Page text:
bash function variable questions

Ok here is the problem

declare -i number=10

number=10

fuction addtonumber{
echo $number  # number=10
let numbet+=1
echo $number #number =11
}

echo $number #number =10
addtonumber
echo $number #number=10   <------ THIS IS THE PROBLEM IT SHOULD BE 11 AFTER THE FUNCTION ADDS ONE TO IT

My actual situation is a little more complicates as I am piping standard input from sort into the function.
I don't really want to pass parameter to the functions - actually I tried that and I had a little trouble with it

Any suggetions?

Thanks
jculkincys







LVL 2
jculkincysAsked:
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ahoffmannCommented:
a function in bash (most ksh too) is something like a subshell with its own namespace, hence you cannot manipulate other (in particular global) variables there

you have do do something like:

function incr {
let x=$1+1
echo $x
}
x=`incr $x`;
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guruyayaCommented:
first, notice this litle mistake
let numbet+=1
              ^

You`ve made this error here, you could have made it in your script.

Yet, if it`s not that, could be that you need to write  export number, after declaring it, though it worked for me without this change.
Btw - Have you declared #!/bin/bash?

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jculkincysAuthor Commented:
Hello guruyaya

Yes I have declared #!/bin/bash

I doubled checked and I didn't have an actual spelling mistake in my script - tha t would have been nice though

I will try export

Do you think this could be an issue of Bash versions acting differently?

I am using BASH 2.05

jculkincys
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jculkincysAuthor Commented:
Hmm export doesn't seem to work
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jculkincysAuthor Commented:


fuction addtonumber{
declare -i number=10
echo $number  # number=10
let numbet+=1
echo $number #number =11
}

addtonumber
echo $number #number=10  <---- this produces the error "unbound variable"

I was under the impression that unless you specify "local" all variable are declared globally

This is leading me to belive that its a problem with my version of bash
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jculkincysAuthor Commented:
I typed very bad in that example

here is that example that I tested

#!/bin/bash
fuction addtonumber{
declare -i number=10
echo $number  # number=10
let numbet+=1
echo $number #number =11
}

addtonumber
echo $number #number=10    #<----in Bash 3.1.11 I get number =11 in Bash 2.05 I get 11 as well so its not a version problem

Things that make you go Hmmmmmm......

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jculkincysAuthor Commented:
Alright I finally recreated the problem in a useful manner for others

#!/bin/bash

declare -i number=10

function addtonumber {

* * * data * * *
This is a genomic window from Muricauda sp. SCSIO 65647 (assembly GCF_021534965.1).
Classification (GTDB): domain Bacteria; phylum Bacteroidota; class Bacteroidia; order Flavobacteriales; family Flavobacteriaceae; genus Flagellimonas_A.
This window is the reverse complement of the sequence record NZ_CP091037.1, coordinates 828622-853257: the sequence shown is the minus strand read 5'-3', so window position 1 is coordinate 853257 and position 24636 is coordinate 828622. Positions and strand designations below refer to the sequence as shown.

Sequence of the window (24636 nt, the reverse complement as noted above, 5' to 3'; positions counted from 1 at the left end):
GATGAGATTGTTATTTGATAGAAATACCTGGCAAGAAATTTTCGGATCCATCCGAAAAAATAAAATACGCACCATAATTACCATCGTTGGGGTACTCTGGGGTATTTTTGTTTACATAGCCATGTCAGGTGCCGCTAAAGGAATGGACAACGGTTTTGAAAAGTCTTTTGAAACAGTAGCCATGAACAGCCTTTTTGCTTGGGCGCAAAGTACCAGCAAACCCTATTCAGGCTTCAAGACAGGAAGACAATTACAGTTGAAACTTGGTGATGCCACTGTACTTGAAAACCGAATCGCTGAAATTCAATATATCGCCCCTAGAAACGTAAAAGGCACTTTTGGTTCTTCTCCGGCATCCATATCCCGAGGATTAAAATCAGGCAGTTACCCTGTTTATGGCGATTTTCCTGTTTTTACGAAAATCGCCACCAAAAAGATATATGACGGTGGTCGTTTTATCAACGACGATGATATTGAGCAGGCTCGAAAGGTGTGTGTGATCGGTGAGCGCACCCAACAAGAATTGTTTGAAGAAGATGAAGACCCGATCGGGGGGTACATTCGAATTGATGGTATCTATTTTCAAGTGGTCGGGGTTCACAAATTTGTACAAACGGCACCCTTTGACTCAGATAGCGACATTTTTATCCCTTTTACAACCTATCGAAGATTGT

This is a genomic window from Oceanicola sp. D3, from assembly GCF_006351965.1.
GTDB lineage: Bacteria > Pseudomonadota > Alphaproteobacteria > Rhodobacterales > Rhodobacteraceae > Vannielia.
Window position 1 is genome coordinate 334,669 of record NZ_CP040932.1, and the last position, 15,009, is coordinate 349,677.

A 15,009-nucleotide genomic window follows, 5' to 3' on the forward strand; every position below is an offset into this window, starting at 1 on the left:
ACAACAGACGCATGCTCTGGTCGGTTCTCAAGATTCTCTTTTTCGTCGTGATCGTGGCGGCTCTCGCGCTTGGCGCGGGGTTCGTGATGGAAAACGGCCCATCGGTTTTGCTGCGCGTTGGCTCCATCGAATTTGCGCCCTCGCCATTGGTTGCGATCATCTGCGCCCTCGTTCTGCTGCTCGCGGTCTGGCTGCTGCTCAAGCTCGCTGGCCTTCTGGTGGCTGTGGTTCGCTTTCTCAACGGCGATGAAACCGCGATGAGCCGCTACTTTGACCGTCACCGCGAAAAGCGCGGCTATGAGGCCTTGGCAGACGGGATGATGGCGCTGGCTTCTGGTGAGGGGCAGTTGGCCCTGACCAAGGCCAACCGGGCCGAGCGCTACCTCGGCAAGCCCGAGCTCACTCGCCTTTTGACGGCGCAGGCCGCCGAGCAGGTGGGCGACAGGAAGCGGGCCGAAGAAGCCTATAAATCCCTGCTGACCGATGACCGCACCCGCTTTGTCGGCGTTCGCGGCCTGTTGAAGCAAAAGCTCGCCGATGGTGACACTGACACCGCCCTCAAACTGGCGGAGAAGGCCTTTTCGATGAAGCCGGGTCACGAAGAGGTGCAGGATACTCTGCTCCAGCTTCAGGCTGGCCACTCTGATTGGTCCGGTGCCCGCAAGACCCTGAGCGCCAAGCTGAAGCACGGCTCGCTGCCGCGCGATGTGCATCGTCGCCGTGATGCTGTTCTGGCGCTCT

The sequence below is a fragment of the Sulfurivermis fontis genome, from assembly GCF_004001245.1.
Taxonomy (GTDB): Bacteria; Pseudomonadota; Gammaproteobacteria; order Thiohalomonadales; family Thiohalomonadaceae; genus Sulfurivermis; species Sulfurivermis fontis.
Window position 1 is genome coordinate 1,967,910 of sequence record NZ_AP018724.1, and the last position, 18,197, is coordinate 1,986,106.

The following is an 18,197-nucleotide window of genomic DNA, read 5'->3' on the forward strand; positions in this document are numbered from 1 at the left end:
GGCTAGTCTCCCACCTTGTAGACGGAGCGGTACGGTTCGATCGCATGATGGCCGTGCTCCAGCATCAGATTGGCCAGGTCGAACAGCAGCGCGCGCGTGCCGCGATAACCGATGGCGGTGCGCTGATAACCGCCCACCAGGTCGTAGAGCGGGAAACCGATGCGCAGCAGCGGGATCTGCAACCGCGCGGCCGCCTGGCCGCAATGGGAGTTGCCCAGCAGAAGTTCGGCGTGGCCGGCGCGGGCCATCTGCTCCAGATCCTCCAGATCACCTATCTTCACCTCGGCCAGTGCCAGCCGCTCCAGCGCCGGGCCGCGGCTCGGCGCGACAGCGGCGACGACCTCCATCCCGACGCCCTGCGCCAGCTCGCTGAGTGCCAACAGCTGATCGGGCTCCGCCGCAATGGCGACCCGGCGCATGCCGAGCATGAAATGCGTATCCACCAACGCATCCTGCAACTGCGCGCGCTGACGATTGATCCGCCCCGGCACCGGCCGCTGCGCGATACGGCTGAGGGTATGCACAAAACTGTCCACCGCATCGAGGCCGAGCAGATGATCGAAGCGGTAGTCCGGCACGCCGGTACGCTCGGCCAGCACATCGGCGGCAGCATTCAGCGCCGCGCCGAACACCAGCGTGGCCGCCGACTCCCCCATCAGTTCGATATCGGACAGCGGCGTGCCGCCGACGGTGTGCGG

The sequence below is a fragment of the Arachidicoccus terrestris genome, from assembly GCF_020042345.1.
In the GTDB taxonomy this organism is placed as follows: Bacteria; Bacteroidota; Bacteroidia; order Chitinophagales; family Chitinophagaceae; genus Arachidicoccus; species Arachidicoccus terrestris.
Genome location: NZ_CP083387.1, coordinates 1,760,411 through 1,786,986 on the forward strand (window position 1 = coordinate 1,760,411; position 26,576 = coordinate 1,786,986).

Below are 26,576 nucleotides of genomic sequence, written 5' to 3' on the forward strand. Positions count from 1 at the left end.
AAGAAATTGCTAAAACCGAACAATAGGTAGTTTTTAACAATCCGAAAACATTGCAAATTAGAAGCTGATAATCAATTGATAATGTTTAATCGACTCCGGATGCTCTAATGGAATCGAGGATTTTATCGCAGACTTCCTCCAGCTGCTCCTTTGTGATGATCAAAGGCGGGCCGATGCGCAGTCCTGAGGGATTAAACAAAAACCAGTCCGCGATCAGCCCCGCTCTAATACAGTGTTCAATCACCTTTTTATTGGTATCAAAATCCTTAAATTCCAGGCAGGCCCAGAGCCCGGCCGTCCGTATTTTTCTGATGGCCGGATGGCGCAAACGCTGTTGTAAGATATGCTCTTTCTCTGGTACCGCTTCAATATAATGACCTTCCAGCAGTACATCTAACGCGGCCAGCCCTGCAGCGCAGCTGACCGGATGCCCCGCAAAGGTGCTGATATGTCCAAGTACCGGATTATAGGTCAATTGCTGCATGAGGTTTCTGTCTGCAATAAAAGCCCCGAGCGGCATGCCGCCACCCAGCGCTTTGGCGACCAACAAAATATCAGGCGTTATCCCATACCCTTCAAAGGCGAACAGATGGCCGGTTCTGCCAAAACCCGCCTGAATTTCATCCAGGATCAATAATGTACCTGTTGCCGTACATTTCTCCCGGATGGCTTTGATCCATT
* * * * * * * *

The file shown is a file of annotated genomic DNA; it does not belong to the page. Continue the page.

echo "Value after entering function: $number"
pushd /bin
let number+=1
popd
echo "Value after addition in function: $number"
}

echo "Value before function: $number"
echo "TEST" | addtonumber
echo "Value after functin: $number"  #<----- number will =10 but I want it to be 11
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ahoffmannCommented:
BTW,
x=`expr $x '+' 1`

# works in any shell ;-)
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jculkincysAuthor Commented:
I am not sure I understand
I think its something to do with my piping to the fuction because the following script works correctly (and it does not pipe to the function)

#!/bin/bash

declare -i number=10

function addtonumber {
echo "Value after entering function: $number"
let number+=1
echo "Value after addition in function: $number"
}

echo "Value before function: $number"
addtonumber
echo "Value after functin: $number"  #<-----number will be 11



It seems from this example that a function change the value of a global variable
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ahoffmannCommented:
the only difference to your initial question is that you miss

number=10

could that be the problem?
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jculkincysAuthor Commented:
I just tested it the last script including number=10 and had no luck
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xDamoxCommented:
Hi,

This works fine:


#!/bin/bash

export number=10

function addtonumber(){
echo "Inside: " $number
let "number += 1"
echo "Inside: " $number
}

echo $number
addtonumber
echo $number


The output form the above I get:

10
Inside:  10
Inside:  11
11

:D I noticed your let was not in quotes :)
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jculkincysAuthor Commented:
Thanks for joining xDamonX

Here is where I have the problem though

#!/bin/bash

export number=10

function addtonumber(){
echo "Inside: " $number
let "number += 1"
echo "Inside: " $number
}

echo $number
echo "Test" | addtonumber  # <------ Pipe to function creates the problem
echo $number



The output form the above I get:

10
Inside:  10
Inside:  11
10


I know the pipe plays no role in example function but it does in my script

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xDamoxCommented:
Hi,

How come your using pipe you can have the following:





#!/bin/bash

export number=10

function addtonumber(){
echo "Inside: " $number " going to add $1 to $number"
let "number += $1"
echo "Inside: " $number
echo "The number sent over is: " $1
}

echo $number
addtonumber 1  # send one over to the function
echo $number


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jculkincysAuthor Commented:
I'm sorry xDamonx I don't think I described the problem well enough

I really didn't need to do the pipe in the example but by real script needed it for something else
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